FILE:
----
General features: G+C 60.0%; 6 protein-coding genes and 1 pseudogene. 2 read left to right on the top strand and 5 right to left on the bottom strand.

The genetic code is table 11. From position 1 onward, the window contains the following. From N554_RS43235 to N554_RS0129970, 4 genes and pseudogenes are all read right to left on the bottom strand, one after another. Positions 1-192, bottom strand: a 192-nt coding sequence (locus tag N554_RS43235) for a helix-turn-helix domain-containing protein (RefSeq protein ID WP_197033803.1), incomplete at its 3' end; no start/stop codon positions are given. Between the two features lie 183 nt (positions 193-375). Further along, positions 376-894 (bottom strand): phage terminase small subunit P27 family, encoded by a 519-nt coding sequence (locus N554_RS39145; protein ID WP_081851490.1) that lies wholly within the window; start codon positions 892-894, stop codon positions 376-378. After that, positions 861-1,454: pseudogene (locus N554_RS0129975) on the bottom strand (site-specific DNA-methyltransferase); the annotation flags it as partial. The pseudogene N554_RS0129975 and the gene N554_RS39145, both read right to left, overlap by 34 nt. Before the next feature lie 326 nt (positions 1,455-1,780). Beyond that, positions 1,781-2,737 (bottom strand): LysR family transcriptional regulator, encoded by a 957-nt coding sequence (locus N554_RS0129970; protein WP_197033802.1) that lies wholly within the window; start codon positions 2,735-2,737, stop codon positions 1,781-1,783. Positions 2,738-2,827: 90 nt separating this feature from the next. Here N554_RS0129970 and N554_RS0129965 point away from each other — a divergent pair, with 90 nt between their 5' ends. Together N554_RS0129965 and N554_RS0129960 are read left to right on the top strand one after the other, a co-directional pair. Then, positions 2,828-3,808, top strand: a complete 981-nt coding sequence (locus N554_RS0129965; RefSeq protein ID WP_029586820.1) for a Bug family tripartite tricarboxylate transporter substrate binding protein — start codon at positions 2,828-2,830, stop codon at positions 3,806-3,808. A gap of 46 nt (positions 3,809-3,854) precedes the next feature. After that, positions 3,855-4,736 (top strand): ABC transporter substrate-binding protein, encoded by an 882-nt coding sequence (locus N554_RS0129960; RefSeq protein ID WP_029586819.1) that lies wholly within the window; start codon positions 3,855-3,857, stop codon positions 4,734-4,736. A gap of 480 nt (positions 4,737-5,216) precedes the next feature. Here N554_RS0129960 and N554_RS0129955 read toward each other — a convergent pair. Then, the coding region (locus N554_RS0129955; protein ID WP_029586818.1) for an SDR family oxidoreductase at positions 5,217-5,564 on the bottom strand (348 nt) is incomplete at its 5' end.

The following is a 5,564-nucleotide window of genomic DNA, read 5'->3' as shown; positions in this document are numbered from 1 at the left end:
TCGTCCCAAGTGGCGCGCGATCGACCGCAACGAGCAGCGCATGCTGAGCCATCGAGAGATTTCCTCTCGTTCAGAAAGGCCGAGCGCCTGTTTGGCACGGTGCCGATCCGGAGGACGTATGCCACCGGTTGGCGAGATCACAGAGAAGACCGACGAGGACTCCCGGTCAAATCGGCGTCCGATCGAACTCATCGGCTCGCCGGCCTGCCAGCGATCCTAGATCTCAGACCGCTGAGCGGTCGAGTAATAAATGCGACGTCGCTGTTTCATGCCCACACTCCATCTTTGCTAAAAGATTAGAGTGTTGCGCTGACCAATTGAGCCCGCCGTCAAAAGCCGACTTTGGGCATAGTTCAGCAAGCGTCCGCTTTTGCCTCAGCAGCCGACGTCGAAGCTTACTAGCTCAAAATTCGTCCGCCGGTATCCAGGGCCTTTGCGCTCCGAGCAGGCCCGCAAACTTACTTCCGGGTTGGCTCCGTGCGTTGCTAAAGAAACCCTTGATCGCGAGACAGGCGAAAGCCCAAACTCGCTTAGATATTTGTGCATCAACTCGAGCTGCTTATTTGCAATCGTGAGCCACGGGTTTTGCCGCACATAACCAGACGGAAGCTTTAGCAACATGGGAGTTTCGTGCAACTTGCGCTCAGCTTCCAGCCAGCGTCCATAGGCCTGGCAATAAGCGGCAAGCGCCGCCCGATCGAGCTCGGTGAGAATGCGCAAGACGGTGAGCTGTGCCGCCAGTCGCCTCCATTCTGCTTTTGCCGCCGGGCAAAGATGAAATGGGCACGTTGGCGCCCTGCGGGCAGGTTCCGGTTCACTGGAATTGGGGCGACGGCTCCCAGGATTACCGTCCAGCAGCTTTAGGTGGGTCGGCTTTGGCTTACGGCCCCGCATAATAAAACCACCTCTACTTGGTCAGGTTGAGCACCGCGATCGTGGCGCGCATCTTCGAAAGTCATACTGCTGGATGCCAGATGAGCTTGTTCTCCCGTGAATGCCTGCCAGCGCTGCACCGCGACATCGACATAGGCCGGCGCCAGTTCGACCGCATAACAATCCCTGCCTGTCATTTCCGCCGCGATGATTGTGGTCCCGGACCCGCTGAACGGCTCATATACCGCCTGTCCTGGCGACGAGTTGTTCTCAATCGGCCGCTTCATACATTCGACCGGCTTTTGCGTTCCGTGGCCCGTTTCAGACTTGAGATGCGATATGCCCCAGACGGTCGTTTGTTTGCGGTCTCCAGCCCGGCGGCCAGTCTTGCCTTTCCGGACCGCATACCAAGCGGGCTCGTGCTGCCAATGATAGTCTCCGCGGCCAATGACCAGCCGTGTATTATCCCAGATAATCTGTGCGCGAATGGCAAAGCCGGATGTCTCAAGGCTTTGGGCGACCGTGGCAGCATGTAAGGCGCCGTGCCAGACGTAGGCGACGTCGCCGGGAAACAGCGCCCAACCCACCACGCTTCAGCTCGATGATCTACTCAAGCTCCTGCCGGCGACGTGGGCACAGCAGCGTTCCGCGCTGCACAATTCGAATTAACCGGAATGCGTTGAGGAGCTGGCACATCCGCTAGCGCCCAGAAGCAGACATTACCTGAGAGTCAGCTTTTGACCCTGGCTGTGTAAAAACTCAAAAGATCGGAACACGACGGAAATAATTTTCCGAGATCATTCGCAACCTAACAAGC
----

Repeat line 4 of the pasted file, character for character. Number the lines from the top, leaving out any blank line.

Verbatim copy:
TCGTCCCAAGTGGCGCGCGATCGACCGCAACGAGCAGCGCATGCTGAGCCATCGAGAGATTTCCTCTCGTTCAGAAAGGCCGAGCGCCTGTTTGGCACGGTGCCGATCCGGAGGACGTATGCCACCGGTTGGCGAGATCACAGAGAAGACCGACGAGGACTCCCGGTCAAATCGGCGTCCGATCGAACTCATCGGCTCGCCGGCCTGCCAGCGATCCTAGATCTCAGACCGCTGAGCGGTCGAGTAATAAATGCGACGTCGCTGTTTCATGCCCACACTCCATCTTTGCTAAAAGATTAGAGTGTTGCGCTGACCAATTGAGCCCGCCGTCAAAAGCCGACTTTGGGCATAGTTCAGCAAGCGTCCGCTTTTGCCTCAGCAGCCGACGTCGAAGCTTACTAGCTCAAAATTCGTCCGCCGGTATCCAGGGCCTTTGCGCTCCGAGCAGGCCCGCAAACTTACTTCCGGGTTGGCTCCGTGCGTTGCTAAAGAAACCCTTGATCGCGAGACAGGCGAAAGCCCAAACTCGCTTAGATATTTGTGCATCAACTCGAGCTGCTTATTTGCAATCGTGAGCCACGGGTTTTGCCGCACATAACCAGACGGAAGCTTTAGCAACATGGGAGTTTCGTGCAACTTGCGCTCAGCTTCCAGCCAGCGTCCATAGGCCTGGCAATAAGCGGCAAGCGCCGCCCGATCGAGCTCGGTGAGAATGCGCAAGACGGTGAGCTGTGCCGCCAGTCGCCTCCATTCTGCTTTTGCCGCCGGGCAAAGATGAAATGGGCACGTTGGCGCCCTGCGGGCAGGTTCCGGTTCACTGGAATTGGGGCGACGGCTCCCAGGATTACCGTCCAGCAGCTTTAGGTGGGTCGGCTTTGGCTTACGGCCCCGCATAATAAAACCACCTCTACTTGGTCAGGTTGAGCACCGCGATCGTGGCGCGCATCTTCGAAAGTCATACTGCTGGATGCCAGATGAGCTTGTTCTCCCGTGAATGCCTGCCAGCGCTGCACCGCGACATCGACATAGGCCGGCGCCAGTTCGACCGCATAACAATCCCTGCCTGTCATTTCCGCCGCGATGATTGTGGTCCCGGACCCGCTGAACGGCTCATATACCGCCTGTCCTGGCGACGAGTTGTTCTCAATCGGCCGCTTCATACATTCGACCGGCTTTTGCGTTCCGTGGCCCGTTTCAGACTTGAGATGCGATATGCCCCAGACGGTCGTTTGTTTGCGGTCTCCAGCCCGGCGGCCAGTCTTGCCTTTCCGGACCGCATACCAAGCGGGCTCGTGCTGCCAATGATAGTCTCCGCGGCCAATGACCAGCCGTGTATTATCCCAGATAATCTGTGCGCGAATGGCAAAGCCGGATGTCTCAAGGCTTTGGGCGACCGTGGCAGCATGTAAGGCGCCGTGCCAGACGTAGGCGACGTCGCCGGGAAACAGCGCCCAACCCACCACGCTTCAGCTCGATGATCTACTCAAGCTCCTGCCGGCGACGTGGGCACAGCAGCGTTCCGCGCTGCACAATTCGAATTAACCGGAATGCGTTGAGGAGCTGGCACATCCGCTAGCGCCCAGAAGCAGACATTACCTGAGAGTCAGCTTTTGACCCTGGCTGTGTAAAAACTCAAAAGATCGGAACACGACGGAAATAATTTTCCGAGATCATTCGCAACCTAACAAGC